Certification became possible by leveraging an integrated design approach and mobilizing a "Green Building" team in the early stages of the building's design. A very important player on that green team was Tempmaster Israel, a local energy management firm and a KMC Controls authorized representative. Understanding that a high-efficiency HVAC and building automation system would play the largest role towards, not only energy conservation, but also indoor air quality and occupant comfort, the team came to rely heavily on Tempmaster. "Their expertise, knowledge, and professional presence were exceptional. Our systems at IDC 9 are highly complex and Tempmaster succeeded in keeping things simple. We are fully operational with a very reliable system," commented Tzach Namer, the Mechanical/Electrical Project Manager at Intel.
Utilizing KMC's BACnet Direct Digital Controls (DDC), Tempmaster integrated with the Schneider Electric programmable logic controllers (PLC's) and GE SCADA systems to give Intel engineers precise control over their air handling systems. KMC's STE-6011 room temperature sensors installed throughout the employee offices and cubicles are connected to the inputs of approximately 400 KMC BAC-7003 BACnet Advanced Application Controllers (AAC) mounted on the VAV terminal units serving those spaces. Their "present values" are used as the "controlled variable references" for the PID loop to manage space temperature.
In turn, 12 KMC BAC-7301 BACnet (AAC's) create a "hard-wire" data interface between the MS/TP net and the PLC in control of the local air handling unit's fan speed drive and chilled water valve to minimize fan power and unnecessary cooling energy.
The BAC-7301s are connected to five KMC BACnet routers working through a pair of BACnet OPC servers which form the BACnet IP network. These systems are managed using KMC's BACstage operator workstation running at a remote server location.
Other BACnet manufacturers represented in this project include Trane (chillers and burner control units) and ABB (variable frequency drives).
IDC 9 also measures carbon dioxide levels for improved air quality, captures and recycles condensate water from the AC system and uses it for irrigation and heating the building with dissipated heat from ACs and data center computers.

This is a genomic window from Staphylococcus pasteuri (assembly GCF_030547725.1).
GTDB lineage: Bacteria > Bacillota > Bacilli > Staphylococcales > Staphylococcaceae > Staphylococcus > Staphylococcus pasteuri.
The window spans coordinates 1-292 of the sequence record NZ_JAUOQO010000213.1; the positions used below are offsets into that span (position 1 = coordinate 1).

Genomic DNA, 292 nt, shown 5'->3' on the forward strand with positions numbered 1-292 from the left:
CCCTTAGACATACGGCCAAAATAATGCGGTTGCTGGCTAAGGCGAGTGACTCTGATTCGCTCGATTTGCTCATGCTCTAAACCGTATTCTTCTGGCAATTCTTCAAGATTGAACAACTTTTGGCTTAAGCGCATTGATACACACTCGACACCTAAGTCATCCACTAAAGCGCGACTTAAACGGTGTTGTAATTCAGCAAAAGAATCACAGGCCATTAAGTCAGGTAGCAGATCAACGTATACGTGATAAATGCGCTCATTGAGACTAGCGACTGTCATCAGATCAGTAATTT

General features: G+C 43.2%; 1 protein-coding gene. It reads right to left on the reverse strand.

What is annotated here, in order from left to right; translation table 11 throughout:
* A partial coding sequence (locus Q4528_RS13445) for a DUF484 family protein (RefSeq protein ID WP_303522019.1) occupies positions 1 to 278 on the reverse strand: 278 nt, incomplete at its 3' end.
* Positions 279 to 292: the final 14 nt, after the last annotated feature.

After completion, Charles Marcus, owner of Tempmaster Israel commented, "When we went into the project, Intel had trepidations over problems that could arise from the tight integration required between the BACnet controls, OPC servers, GE SCADA, and their own in-house, individual employee, control application. The confidence we had in KMC's product won us the go-ahead. Additionally, KMC's BACStage operator workstation and their BACnet routers were of great help in getting all of the controllers up and running on schedule. The communication and global capabilities of BACStage saved us many hours of field work," Charles added. "But more than that, during the integration process, while our techs were working with the SCADA contractor's and Intel's people, BACStage became the accepted final arbitrator of who was on the right track, BACnet or OPC. KMC always won!"
Although there are a number of other noteworthy elements of sustainability that contributed to the facility's LEED Gold certification (such as rooftop gardens, processor-based data center, chimney racks, and day lighting), the advanced HVAC and building automation systems will have the greatest impact on ROI potential. The sustainable design of IDC 9 results in a net 17 percent reduction in total building energy use, with projected annual savings of 750,000 NIS (about $200,000 USD). Because of Tempmaster, KMC, and the rest of the green team, IDC 9 is hailed as one of the greenest design centers in the world and has set a new standard for Intel R&D buildings.
The latter half of the year takes us to various venues. Try to catch up with us at one of the following events:
|Our Featured Partner--
A Passion to Evolve
More than 100 years ago, John M. Neustadt started his own business on the west side of Chicago. Markets were evolving rapidly and what started as selling hay, coal, and grain, turned to, exclusively, coal sales throughout the 1920s and 30s. World events such as the Great Depression and World War II forced other market evolutions and the Neustadt Company evolved with them, becoming a heating system installer and fuel oil deliverer. At its prime, Neustadt Fuel and Supply had a fleet of 10 oil delivery trucks servicing the west side of Chicago. By the 1960's natural gas was taking over more and more of the oil business as a cheaper, cleaner, and easier-to-get alternative.
That's when John's son, Howard, and his brothers had the foresight and courage to take a monumental, evolutionary step-forming Neuco Inc., a distributor of automatic controls. The gamble has paid off many times over as Neuco has emerged as a world-class master distributor of control products.